And at last the locusts did descend. They settled on every tree and on every blade of grass; they settled on the roofs and covered the bare ground. Mighty tree branches broke away under them, and the whole country became the brown-earth color of the vast, hungry swarm.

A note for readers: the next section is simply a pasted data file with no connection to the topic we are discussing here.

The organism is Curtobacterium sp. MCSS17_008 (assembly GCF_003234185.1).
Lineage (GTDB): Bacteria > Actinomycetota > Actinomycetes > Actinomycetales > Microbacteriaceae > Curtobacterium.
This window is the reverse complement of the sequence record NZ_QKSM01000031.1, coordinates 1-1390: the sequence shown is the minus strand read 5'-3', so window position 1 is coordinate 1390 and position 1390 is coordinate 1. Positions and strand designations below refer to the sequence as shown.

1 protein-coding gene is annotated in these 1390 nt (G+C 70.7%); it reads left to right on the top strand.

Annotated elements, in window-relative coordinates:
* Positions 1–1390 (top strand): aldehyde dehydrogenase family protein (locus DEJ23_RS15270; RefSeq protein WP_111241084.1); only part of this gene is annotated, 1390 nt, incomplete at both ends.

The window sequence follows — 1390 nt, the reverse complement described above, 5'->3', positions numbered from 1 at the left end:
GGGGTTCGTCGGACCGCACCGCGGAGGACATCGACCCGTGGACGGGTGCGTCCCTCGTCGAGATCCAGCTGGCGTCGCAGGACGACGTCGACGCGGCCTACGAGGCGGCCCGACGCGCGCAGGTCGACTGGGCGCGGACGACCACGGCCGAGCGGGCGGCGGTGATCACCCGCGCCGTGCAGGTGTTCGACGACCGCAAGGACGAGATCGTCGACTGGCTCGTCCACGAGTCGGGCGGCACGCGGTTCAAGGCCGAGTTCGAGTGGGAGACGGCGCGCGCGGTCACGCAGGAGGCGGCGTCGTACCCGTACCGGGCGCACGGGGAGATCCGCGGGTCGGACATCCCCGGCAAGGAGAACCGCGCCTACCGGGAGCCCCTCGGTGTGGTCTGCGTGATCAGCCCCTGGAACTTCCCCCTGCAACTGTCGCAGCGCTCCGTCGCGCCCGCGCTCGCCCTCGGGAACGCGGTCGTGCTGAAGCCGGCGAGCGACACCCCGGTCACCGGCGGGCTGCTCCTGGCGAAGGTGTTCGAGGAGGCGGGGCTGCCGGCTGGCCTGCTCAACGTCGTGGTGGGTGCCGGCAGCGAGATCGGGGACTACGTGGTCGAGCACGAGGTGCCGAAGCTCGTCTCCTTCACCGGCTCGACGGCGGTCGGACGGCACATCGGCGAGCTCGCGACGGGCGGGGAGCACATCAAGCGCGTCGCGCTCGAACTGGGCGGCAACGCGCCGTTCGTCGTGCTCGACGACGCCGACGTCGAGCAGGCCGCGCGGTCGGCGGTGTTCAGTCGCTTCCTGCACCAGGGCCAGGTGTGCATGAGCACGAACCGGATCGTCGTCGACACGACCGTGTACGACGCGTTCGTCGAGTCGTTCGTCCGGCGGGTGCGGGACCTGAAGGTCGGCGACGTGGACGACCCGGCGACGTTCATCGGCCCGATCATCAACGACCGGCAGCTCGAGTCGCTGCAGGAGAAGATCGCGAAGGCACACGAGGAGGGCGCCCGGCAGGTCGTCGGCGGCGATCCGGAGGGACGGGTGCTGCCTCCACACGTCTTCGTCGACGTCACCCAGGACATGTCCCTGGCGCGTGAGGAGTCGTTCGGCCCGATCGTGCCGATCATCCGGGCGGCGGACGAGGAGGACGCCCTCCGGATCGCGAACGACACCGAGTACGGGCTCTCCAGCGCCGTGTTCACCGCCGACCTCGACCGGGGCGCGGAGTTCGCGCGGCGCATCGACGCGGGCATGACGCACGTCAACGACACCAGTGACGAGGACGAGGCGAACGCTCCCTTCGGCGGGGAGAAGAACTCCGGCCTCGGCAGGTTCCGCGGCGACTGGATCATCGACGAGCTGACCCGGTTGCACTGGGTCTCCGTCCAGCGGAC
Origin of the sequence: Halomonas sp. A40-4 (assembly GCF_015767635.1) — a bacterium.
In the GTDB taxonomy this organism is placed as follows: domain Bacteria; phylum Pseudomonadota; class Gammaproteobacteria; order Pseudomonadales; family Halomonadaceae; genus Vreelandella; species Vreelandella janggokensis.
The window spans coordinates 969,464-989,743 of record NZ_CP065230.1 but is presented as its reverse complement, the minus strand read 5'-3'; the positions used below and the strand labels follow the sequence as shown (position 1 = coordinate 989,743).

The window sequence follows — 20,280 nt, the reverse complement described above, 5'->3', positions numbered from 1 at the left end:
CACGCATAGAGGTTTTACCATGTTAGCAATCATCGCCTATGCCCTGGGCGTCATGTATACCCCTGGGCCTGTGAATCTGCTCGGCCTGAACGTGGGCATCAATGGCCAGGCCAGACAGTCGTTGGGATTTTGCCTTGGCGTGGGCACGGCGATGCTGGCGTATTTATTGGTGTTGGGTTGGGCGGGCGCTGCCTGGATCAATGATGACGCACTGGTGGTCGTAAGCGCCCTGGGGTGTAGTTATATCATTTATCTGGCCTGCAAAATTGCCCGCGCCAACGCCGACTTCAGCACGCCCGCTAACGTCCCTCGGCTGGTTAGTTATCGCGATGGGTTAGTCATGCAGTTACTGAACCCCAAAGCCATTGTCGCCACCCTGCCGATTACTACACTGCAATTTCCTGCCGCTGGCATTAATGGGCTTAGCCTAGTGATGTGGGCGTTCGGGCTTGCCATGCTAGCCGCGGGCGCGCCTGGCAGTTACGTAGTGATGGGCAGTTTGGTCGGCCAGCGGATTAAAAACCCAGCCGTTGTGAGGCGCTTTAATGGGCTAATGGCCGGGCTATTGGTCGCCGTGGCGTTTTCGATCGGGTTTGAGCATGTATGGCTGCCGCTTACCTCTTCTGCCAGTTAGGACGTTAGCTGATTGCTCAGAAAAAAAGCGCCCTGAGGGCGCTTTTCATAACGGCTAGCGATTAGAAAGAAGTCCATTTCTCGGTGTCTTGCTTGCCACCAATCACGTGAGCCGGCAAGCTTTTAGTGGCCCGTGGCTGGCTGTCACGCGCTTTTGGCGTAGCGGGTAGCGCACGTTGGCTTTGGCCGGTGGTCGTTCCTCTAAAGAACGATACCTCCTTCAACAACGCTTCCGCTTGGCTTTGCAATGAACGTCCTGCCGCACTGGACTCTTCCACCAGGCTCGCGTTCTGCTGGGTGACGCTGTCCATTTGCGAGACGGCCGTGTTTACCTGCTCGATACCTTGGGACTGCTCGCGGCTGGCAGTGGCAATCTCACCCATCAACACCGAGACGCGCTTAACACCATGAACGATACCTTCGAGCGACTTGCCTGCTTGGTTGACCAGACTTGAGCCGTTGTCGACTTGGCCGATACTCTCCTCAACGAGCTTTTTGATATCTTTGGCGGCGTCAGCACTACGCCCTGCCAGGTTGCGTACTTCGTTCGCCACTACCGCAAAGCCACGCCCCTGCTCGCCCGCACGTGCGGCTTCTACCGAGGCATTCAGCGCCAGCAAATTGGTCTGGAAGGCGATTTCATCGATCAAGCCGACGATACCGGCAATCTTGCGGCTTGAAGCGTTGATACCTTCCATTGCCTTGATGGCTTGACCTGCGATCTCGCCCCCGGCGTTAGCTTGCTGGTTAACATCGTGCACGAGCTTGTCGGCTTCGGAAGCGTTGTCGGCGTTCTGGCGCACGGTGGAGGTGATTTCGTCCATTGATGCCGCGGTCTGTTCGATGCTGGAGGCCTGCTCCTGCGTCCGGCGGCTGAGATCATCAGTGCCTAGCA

This passage from Chapter 7 represents, in highly allegorical terms, the arrival of the colonizers. The locusts have been coming for years, but their symbolic significance in this passage lies in the inevitable arrival of the colonizers, which will alter the landscape and psychology of the Igbo people irreparably. The repetition of the phrase “They settled,” an example of the rhetorical device anaphora (in which a clause begins with the same word or words with which the previous clause begins), in addition to the repetition of the word “every,” reflects the suddenly ubiquitous presence of the locusts. The choice of the verb “settle,” of course, clearly refers to the colonizers. The branches that break under the weight of the locusts are symbols of the traditions and cultural roots of Igbo society, which can no longer survive under the onslaught of colonialism and white settlement. Ironically, the “vast, hungry swarm” is not white but rather brown like the earth; the emphasis, however, remains on the locusts’ consumptive nature and inescapable presence.